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Cowpox virus encodes a fifth member of the tumor necrosis factor receptor family: a soluble, secreted CD30 homologue

Panus, J.F., Smith, C.A., Ray, C.A., Smith, T.D., Patel, D.D., Pickup, D.J.
Proceedings of the National Academy of Sciences of the United States of America 2002 v.99 no.12 pp. 8348-8353
Cowpox virus, viral proteins, receptors, tumor necrosis factors, genes, nucleotide sequences, amino acid sequences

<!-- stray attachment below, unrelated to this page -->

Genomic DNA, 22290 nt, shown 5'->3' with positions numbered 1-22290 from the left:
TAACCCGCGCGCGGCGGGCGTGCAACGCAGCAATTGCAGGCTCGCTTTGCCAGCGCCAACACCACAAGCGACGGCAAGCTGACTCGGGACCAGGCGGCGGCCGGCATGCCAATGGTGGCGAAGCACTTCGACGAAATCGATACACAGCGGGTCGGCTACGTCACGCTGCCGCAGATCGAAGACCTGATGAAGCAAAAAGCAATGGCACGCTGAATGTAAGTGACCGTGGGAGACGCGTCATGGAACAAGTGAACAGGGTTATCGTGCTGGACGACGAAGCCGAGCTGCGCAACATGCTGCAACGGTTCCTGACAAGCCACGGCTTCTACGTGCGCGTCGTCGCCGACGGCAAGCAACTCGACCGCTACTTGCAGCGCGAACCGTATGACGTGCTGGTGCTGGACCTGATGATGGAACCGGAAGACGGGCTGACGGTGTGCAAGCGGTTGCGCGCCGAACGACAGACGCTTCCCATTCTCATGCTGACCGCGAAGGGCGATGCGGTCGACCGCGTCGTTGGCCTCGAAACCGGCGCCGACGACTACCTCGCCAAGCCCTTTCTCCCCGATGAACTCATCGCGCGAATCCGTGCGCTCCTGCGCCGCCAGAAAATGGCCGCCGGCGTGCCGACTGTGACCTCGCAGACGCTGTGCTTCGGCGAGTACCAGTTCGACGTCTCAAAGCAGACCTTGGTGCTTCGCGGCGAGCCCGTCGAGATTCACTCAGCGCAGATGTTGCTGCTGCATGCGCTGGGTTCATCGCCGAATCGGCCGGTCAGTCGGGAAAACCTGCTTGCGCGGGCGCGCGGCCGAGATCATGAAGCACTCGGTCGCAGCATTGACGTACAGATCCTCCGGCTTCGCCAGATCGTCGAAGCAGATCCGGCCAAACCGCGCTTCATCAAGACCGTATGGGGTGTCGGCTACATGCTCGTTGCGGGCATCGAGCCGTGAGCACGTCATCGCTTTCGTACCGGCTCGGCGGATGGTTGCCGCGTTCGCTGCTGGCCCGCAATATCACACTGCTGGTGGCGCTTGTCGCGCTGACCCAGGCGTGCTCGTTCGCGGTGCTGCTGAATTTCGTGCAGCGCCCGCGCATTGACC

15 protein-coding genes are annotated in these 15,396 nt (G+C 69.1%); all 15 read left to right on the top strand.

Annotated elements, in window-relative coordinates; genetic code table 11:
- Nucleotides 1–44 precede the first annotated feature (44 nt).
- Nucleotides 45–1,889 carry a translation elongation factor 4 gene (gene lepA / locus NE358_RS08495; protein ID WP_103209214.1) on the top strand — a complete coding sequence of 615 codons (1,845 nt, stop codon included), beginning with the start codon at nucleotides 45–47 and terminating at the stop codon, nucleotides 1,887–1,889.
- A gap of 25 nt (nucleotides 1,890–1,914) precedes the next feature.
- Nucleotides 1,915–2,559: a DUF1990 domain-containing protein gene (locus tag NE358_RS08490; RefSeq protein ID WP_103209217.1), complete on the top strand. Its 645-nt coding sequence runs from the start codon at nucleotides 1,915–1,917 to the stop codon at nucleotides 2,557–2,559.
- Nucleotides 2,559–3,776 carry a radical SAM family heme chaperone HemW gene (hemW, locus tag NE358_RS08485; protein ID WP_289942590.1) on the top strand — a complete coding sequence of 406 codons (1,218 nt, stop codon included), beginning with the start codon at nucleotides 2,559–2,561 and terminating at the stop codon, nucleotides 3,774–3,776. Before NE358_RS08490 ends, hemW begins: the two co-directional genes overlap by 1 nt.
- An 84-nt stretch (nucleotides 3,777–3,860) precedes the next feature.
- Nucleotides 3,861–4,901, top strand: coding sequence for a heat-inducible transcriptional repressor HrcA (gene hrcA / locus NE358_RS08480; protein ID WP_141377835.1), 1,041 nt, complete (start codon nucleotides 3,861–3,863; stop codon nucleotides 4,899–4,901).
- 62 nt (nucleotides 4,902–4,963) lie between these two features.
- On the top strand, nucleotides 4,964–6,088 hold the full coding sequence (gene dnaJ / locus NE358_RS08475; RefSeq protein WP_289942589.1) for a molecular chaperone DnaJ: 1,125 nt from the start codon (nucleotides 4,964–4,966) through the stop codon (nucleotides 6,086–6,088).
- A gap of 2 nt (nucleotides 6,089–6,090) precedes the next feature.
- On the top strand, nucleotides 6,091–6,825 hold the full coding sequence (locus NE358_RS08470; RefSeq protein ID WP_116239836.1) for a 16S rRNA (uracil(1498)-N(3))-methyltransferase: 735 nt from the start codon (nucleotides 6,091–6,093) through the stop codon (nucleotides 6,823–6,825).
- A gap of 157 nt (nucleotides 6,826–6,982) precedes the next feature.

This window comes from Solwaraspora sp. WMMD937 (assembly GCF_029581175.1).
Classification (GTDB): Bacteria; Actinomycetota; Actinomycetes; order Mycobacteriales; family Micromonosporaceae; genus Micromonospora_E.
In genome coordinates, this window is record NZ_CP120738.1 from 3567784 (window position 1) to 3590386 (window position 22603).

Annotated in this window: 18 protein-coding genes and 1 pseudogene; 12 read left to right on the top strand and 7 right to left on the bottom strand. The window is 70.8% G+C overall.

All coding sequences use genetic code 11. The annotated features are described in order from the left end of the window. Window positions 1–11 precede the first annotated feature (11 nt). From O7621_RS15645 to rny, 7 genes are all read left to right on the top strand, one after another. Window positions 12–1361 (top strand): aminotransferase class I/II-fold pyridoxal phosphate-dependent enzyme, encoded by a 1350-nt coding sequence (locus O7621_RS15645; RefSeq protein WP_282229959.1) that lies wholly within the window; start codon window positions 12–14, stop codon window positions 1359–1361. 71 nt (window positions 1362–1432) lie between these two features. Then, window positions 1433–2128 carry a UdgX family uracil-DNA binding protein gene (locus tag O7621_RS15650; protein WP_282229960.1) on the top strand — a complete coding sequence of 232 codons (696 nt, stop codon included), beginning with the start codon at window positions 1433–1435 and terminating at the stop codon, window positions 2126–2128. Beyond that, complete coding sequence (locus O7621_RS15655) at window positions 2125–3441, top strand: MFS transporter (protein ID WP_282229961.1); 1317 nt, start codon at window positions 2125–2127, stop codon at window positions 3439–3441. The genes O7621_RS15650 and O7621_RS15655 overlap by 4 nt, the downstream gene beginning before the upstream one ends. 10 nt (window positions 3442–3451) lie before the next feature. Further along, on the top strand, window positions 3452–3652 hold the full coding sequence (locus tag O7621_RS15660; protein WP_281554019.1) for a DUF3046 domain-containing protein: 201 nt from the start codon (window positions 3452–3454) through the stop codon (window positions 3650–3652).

Cowpox virus (Brighton Red strain) possesses one of the largest genomes in the Orthopoxvirus genus. Sequence analysis of a region of the genome that is type-specific for cowpox virus identified a gene, vCD30, encoding a soluble, secreted protein that is the fifth member of the tumor necrosis factor receptor family known to be encoded by cowpox virus. The vCD30 protein contains 110 aa, including a 21-residue signal peptide, a potential O-linked glycosylation site, and a 58-aa sequence sharing 51-59% identity with highly conserved extracellular segments of both mouse and human CD30. A vCD30Fc fusion protein binds CD153 (CD30 ligand) specifically, and it completely inhibits CD153/CD30 interactions. Although the functions of CD30 are not well understood, the existence of vCD30 suggests that the cellular receptor plays a significant role in normal immune responses. Viral inhibition of CD30 also lends support to the potential therapeutic value of targeting CD30 in human inflammatory and autoimmune diseases.